And your story. Oh my god I know how you feel. Tripod, short order cook, 5 hours to make one simple cake. Yeah, I feel your pain. And you came out of a disaster WAY on top! The fondant looks absolutely glorious! And I bet the tastes even better. I just love the jelly on the cake. Then the marzipan. You made this look uber simple despite everything. You're good, ma'am. Very, very good!

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  11. Baking is definitely in your wheelhouse! Excellent job! I love looking at other peoples' mistakes. It is entertaining and a learning experience for everyone. Thank you for sharing and good luck in this challenge.

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  12. I honestly don't know how you do it. Yes, I have three kids too, but I send them away to play on their own before I even attempt baking. And I've never worked with fondant and I am not sure I plan to! But I think this post is fabulous, and I think your readers will appreciate knowing what CAN go wrong when you don't always pay attention to detail. I am so very guilty of that myself!

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  13. Kudos for your honesty, ability to think logically and stay cool under stress, and fix the problem! I am proud! :) Great job!

    Whit @ Amuse Bouche

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  14. I love it!! Despite everything that happened, these ended up looking SO cute!! Way to go- you definitely have my vote!

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  15. Love it, Lauren. You had serious patience to pick off every little bit and start over with the fondant. They came out looking so cute and elegant! I can't believe, to top it all off, that you accomplished this while also playing mommy. Tomorrow, I am going to cook with my two-year old daughter, but I can guarantee we won't be making Petits Fours! I don't have the patience for it tomorrow! :) You've got my vote for sure!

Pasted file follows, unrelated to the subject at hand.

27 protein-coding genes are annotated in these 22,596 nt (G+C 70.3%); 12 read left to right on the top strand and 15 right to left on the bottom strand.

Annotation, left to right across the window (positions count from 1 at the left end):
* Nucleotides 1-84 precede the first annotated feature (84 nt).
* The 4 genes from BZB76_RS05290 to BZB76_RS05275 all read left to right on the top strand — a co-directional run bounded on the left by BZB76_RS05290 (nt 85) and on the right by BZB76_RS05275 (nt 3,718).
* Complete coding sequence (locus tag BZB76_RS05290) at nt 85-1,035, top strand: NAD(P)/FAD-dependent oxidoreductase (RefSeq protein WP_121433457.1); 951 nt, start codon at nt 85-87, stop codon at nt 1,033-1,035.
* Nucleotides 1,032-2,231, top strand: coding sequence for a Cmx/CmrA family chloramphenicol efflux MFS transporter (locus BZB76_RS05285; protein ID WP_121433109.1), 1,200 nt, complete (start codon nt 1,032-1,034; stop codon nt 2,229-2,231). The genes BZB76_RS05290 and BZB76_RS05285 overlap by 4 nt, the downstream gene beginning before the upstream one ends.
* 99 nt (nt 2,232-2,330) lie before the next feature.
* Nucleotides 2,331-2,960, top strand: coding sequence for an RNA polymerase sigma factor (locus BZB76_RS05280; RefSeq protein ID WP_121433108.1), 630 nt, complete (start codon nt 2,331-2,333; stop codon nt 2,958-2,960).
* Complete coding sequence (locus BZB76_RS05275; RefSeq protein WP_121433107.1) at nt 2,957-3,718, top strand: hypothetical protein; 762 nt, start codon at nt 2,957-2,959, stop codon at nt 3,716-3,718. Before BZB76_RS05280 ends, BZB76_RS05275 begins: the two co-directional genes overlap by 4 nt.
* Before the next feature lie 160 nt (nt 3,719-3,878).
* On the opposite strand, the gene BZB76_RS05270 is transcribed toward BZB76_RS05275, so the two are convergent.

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  16. Thank you everyone for visiting! I so love hearing from you! The support you give is amazing and it keeps me going. Love ya.

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  17. Love the name, and I can totally relate to having to start over on something that is not turning out...great post, and your photos (and the finished fixed petit fours) are beautiful! Great job :)!

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  18. Another great job! Can't wait to see you make it to the final round!

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  19. I must say I appreciate your honesty...and your beautiful step-by-step photographs. So often I don't show my failures, but there is so much to be learned from sharing! Your end results were beautiful and showed not only talent but determination. Thanks for sharing with us love!

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  20. Lauren, you always tell it like it is! Its so great! And after all the Fondant Hell, I loved that there was a happy ending - the petit fours were adorable . . . Cheers, Michelle

    P.S. Great photos - I particularly love the step by step and ingredient photos . . . those are such a struggle for me, but yours are gorgeous!

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  21. So sweet and pretty (and, yep, girlie) You are sure to move ahead to round 5. GREG

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  22. Lauren, I really, really love and appreciate your honesty. This was a great post and you should advance just for your perseverance alone :o) I think your "tiny hell cakes" turned out beautiful, I would have loved to share a few over a cup of tea ;o)
    You have my vote for sure!

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  23. So pretty! great job Lauren! You have my vote, or course. I agree that these challenges have really pushed us outside of our comfort zones and inspired some really great blogging from us all. =)

    Good luck! I hope to see us both in round five!

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  24. That was great! I love your step by step story, very funny. You definatly have waaaaay more patience than I do, not to mention a gift for baking!